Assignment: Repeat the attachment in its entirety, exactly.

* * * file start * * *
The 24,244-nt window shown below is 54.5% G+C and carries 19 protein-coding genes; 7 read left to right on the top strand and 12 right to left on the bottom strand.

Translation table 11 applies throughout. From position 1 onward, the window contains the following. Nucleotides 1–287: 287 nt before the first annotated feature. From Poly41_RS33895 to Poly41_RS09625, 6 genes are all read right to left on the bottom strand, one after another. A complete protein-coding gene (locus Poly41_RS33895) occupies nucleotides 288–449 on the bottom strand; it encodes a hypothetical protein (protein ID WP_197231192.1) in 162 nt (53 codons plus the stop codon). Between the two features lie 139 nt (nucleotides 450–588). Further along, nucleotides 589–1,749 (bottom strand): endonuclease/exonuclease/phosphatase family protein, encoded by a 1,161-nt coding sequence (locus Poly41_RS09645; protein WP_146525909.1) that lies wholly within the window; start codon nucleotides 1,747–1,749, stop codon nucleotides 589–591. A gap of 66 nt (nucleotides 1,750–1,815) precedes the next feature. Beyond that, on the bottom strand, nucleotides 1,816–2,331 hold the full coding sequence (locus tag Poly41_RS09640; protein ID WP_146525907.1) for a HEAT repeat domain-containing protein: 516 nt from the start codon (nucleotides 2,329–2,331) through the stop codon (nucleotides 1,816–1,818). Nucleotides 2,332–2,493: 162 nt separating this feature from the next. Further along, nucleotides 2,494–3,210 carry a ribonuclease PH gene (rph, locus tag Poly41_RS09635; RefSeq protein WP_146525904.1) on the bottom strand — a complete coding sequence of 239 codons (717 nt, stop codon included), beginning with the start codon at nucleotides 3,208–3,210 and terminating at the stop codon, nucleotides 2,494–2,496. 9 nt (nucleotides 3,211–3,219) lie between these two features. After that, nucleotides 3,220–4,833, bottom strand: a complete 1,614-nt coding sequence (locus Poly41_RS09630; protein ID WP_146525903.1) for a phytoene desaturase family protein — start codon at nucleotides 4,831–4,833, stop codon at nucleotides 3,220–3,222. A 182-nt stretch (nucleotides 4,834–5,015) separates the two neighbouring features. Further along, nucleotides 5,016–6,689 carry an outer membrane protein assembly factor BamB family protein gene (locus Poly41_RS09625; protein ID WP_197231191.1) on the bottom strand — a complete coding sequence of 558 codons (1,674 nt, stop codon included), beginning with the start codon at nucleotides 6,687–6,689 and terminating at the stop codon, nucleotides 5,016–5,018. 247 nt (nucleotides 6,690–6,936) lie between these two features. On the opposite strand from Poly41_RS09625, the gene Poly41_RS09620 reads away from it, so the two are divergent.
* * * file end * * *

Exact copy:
The 24,244-nt window shown below is 54.5% G+C and carries 19 protein-coding genes; 7 read left to right on the top strand and 12 right to left on the bottom strand.

Translation table 11 applies throughout. From position 1 onward, the window contains the following. Nucleotides 1–287: 287 nt before the first annotated feature. From Poly41_RS33895 to Poly41_RS09625, 6 genes are all read right to left on the bottom strand, one after another. A complete protein-coding gene (locus Poly41_RS33895) occupies nucleotides 288–449 on the bottom strand; it encodes a hypothetical protein (protein ID WP_197231192.1) in 162 nt (53 codons plus the stop codon). Between the two features lie 139 nt (nucleotides 450–588). Further along, nucleotides 589–1,749 (bottom strand): endonuclease/exonuclease/phosphatase family protein, encoded by a 1,161-nt coding sequence (locus Poly41_RS09645; protein WP_146525909.1) that lies wholly within the window; start codon nucleotides 1,747–1,749, stop codon nucleotides 589–591. A gap of 66 nt (nucleotides 1,750–1,815) precedes the next feature. Beyond that, on the bottom strand, nucleotides 1,816–2,331 hold the full coding sequence (locus tag Poly41_RS09640; protein ID WP_146525907.1) for a HEAT repeat domain-containing protein: 516 nt from the start codon (nucleotides 2,329–2,331) through the stop codon (nucleotides 1,816–1,818). Nucleotides 2,332–2,493: 162 nt separating this feature from the next. Further along, nucleotides 2,494–3,210 carry a ribonuclease PH gene (rph, locus tag Poly41_RS09635; RefSeq protein WP_146525904.1) on the bottom strand — a complete coding sequence of 239 codons (717 nt, stop codon included), beginning with the start codon at nucleotides 3,208–3,210 and terminating at the stop codon, nucleotides 2,494–2,496. 9 nt (nucleotides 3,211–3,219) lie between these two features. After that, nucleotides 3,220–4,833, bottom strand: a complete 1,614-nt coding sequence (locus Poly41_RS09630; protein ID WP_146525903.1) for a phytoene desaturase family protein — start codon at nucleotides 4,831–4,833, stop codon at nucleotides 3,220–3,222. A 182-nt stretch (nucleotides 4,834–5,015) separates the two neighbouring features. Further along, nucleotides 5,016–6,689 carry an outer membrane protein assembly factor BamB family protein gene (locus Poly41_RS09625; protein ID WP_197231191.1) on the bottom strand — a complete coding sequence of 558 codons (1,674 nt, stop codon included), beginning with the start codon at nucleotides 6,687–6,689 and terminating at the stop codon, nucleotides 5,016–5,018. 247 nt (nucleotides 6,690–6,936) lie between these two features. On the opposite strand from Poly41_RS09625, the gene Poly41_RS09620 reads away from it, so the two are divergent.